Dion Archaeological Park; open 8am-7pm daily; 2.35;1.20 adult/student.
At the foot of Mt. Olympus, north of Litohoro. The sacred city of the ancient Macedonians; a city of sanctuaries. Dion was built on a harbor before the river dried up (as did the river at Pella).
It was here that both Philip II and Alexander came to make sacrifices to Zeus before setting out on their campaigns. The name is from Dion/Dios/Dias—another name for Zeus.
There is evidence that a fertility goddess was worshipped here in earlier times (and, interestingly, Demeter, goddess of grains, during Macedonian times).
Others included Asclepius, god of healing, and Isis, the Egyptian goddess, whose votive statues were found surprisingly intact.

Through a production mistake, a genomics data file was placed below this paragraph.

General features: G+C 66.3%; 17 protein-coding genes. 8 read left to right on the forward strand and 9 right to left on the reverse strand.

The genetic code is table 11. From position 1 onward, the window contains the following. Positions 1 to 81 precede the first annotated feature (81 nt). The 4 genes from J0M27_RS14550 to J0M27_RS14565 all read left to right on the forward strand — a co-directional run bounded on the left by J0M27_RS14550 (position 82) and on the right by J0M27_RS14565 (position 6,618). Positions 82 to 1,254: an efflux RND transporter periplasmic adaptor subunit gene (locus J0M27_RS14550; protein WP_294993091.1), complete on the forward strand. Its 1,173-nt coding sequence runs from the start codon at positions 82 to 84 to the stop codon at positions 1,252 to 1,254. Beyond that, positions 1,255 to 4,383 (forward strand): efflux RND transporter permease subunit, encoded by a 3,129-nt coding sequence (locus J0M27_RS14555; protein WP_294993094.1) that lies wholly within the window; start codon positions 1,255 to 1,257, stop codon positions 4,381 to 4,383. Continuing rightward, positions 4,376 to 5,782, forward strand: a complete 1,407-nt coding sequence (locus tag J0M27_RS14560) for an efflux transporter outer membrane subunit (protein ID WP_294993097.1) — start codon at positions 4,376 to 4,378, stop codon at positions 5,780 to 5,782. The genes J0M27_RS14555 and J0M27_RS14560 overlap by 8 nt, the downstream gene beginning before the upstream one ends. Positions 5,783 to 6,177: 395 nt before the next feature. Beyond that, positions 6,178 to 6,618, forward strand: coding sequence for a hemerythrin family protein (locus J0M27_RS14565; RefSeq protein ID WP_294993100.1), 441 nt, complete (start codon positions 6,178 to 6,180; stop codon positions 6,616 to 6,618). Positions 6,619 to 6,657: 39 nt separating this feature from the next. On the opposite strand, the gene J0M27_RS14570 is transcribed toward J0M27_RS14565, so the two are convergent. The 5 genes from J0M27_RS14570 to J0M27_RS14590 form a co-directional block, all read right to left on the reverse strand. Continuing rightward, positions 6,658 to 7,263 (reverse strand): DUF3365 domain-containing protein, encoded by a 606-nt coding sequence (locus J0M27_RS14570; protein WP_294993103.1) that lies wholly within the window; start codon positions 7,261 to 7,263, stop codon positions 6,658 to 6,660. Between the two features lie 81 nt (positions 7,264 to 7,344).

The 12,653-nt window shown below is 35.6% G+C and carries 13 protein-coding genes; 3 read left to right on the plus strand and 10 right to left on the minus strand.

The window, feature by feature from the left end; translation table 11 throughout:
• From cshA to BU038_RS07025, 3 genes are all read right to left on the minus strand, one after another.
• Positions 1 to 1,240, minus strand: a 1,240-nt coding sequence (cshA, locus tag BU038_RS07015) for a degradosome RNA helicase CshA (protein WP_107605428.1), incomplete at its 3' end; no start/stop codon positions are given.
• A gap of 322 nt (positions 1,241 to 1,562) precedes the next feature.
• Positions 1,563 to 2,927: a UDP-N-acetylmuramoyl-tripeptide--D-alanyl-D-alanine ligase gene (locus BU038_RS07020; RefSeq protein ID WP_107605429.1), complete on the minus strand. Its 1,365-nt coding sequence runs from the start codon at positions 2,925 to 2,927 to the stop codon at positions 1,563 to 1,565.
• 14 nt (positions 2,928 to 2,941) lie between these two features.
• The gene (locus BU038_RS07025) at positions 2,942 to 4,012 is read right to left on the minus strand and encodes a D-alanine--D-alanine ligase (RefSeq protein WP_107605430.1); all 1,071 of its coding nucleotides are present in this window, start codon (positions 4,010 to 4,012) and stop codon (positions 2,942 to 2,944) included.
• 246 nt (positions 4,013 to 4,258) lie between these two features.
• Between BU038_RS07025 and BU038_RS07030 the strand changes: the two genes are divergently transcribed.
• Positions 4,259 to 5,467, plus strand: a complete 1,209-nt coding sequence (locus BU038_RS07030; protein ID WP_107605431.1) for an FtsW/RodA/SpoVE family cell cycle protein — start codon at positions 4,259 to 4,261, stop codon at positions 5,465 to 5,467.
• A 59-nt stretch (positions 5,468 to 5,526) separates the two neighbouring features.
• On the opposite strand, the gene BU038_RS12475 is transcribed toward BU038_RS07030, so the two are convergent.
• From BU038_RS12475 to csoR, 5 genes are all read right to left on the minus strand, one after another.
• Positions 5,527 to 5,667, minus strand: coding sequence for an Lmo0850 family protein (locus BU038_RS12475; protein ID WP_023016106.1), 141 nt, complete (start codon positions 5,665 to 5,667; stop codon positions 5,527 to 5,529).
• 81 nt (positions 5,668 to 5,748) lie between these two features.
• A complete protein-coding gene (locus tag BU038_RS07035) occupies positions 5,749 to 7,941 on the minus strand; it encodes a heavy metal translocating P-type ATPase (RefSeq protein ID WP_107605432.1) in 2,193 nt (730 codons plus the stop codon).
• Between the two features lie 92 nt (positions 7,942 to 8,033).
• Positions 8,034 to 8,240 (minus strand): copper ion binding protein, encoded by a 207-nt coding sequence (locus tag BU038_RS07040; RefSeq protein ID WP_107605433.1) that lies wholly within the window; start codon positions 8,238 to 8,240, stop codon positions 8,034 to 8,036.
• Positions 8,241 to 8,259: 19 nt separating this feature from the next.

The town of Dion was evacuated during the fifth century AD during an earthquake and then inundated with mud that slid down the mountain. In present times it is still wet and requires pumping to dry it out.
The site is noted for its mosaics, which were found in a dining hall, one of which shows Dionysos on a chariot; its public baths and its sanctuaries of Demeter and Aphrodite-Isis.
The theater remains are used for performances during the Olympic Festival in summer.
The site museum is located in the village of Dion, and is open 8am-7pmTues-Fri;12:30pm-7pm Mon;2.35 euros) with labels in both Greek and English. The sculptures were preserved by the mud-flows that destroyed the area.
There is a mosaic of Medusa in the basement, but must be viewed from the stairs above it. Upstairs are objects of everyday life, as well as pottery and coins. There is also a first century BC pipe organ. There are campsites on the beach at Variko, 11km/6.8miles away and there are rooms in Dion.